Physical Restraints in Critically Ill Children: A Multicenter Longitudinal Point Prevalence Study∗

for the PRINCE Study Group and Innovative Support for Pediatric Intensive Care Research and Education (INSPIRED)

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2 Citations (Scopus)


OBJECTIVES: We elucidate to investigate the prevalence of and factors associated with the use of physical restraints among critically ill or injured children in PICUs. DESIGN: This was a multicenter, longitudinal point prevalence study. SETTING: We included 26 PICUs in Japan. PATIENTS: Included children were 1 month to 10 years old. We screened all admitted patients in the PICUs on three study dates (in March, June, and September 2019). INTERVENTION: None. MEASUREMENTS AND MAIN RESULTS: We collected prevalence and demographic characteristics of critically ill or injured children with physical restraints, as well as details of physical restraints, including indications and treatments provided. A total of 398 children were screened in the participating PICUs on the three data collection dates. The prevalence of children with physical restraints was 53% (211/398). Wrist restraint bands were the most frequently used means (55%, 117/211) for potential contingent events. The adjusted odds of using physical restraint in patients 1-2 years old was 2.3 (95% CI, 1.3-4.0) compared with children less than 1 year old. When looking at the individual hospital effect, units without a prespecified practice policy for physical restraints management or those with more than 10 beds were more likely to use physical restraints. CONCLUSIONS: The prevalence of physical restraints in critically ill or injured children was high, and significant variation was observed among PICUs. Our study findings suggested that patient age, unit size, and practice policy of physical restraint could be associated with more frequent use of physical restraints.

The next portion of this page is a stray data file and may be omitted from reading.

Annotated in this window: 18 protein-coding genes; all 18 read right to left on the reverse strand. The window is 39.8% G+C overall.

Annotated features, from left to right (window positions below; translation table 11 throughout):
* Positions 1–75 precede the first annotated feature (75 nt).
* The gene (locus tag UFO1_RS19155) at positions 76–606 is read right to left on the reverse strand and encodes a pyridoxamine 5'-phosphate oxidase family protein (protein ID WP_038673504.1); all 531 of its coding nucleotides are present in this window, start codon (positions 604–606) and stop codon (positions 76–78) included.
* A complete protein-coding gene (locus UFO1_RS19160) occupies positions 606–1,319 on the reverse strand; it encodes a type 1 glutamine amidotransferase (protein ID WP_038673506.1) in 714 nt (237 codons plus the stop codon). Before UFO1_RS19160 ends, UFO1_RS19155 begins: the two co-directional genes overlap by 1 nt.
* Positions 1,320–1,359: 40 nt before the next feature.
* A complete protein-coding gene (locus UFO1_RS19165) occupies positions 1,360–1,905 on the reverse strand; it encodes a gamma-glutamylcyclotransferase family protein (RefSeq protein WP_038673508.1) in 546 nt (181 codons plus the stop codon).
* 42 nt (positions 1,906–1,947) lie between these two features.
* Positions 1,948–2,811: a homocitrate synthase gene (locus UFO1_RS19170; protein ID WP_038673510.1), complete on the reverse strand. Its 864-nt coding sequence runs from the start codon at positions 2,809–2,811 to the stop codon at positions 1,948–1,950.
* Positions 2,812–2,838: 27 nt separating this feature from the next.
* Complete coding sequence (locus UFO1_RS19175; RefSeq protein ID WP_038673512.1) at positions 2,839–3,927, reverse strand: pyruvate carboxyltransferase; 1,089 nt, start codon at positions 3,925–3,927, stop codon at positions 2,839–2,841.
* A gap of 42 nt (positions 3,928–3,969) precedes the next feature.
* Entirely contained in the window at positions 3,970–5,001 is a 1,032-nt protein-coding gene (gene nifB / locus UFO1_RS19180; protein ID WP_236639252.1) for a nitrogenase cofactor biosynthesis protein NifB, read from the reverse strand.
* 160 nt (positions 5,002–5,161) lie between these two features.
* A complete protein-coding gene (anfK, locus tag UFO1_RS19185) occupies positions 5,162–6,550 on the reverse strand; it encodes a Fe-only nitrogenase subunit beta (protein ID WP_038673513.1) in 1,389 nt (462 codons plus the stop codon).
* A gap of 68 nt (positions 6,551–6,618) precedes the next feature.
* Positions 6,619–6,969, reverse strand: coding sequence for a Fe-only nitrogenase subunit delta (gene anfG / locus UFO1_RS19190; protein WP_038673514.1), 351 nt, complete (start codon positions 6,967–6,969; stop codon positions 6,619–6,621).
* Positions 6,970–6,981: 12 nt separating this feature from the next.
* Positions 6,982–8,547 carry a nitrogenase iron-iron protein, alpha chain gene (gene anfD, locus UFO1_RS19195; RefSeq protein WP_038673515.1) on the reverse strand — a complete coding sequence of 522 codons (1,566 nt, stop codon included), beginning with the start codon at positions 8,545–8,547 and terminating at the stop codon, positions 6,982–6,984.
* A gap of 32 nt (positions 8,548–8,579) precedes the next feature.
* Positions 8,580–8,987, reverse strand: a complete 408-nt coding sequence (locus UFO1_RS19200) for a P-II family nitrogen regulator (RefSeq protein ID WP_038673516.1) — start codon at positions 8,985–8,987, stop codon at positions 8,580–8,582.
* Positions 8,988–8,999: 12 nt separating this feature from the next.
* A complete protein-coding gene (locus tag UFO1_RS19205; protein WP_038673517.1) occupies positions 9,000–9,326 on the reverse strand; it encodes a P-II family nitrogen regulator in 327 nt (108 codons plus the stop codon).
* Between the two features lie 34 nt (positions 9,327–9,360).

Original languageEnglish
Pages (from-to)1955-1962
Number of pages8
JournalCritical Care Medicine
Issue number11
Publication statusPublished - Nov 1 2021

All Science Journal Classification (ASJC) codes

  • Critical Care and Intensive Care Medicine


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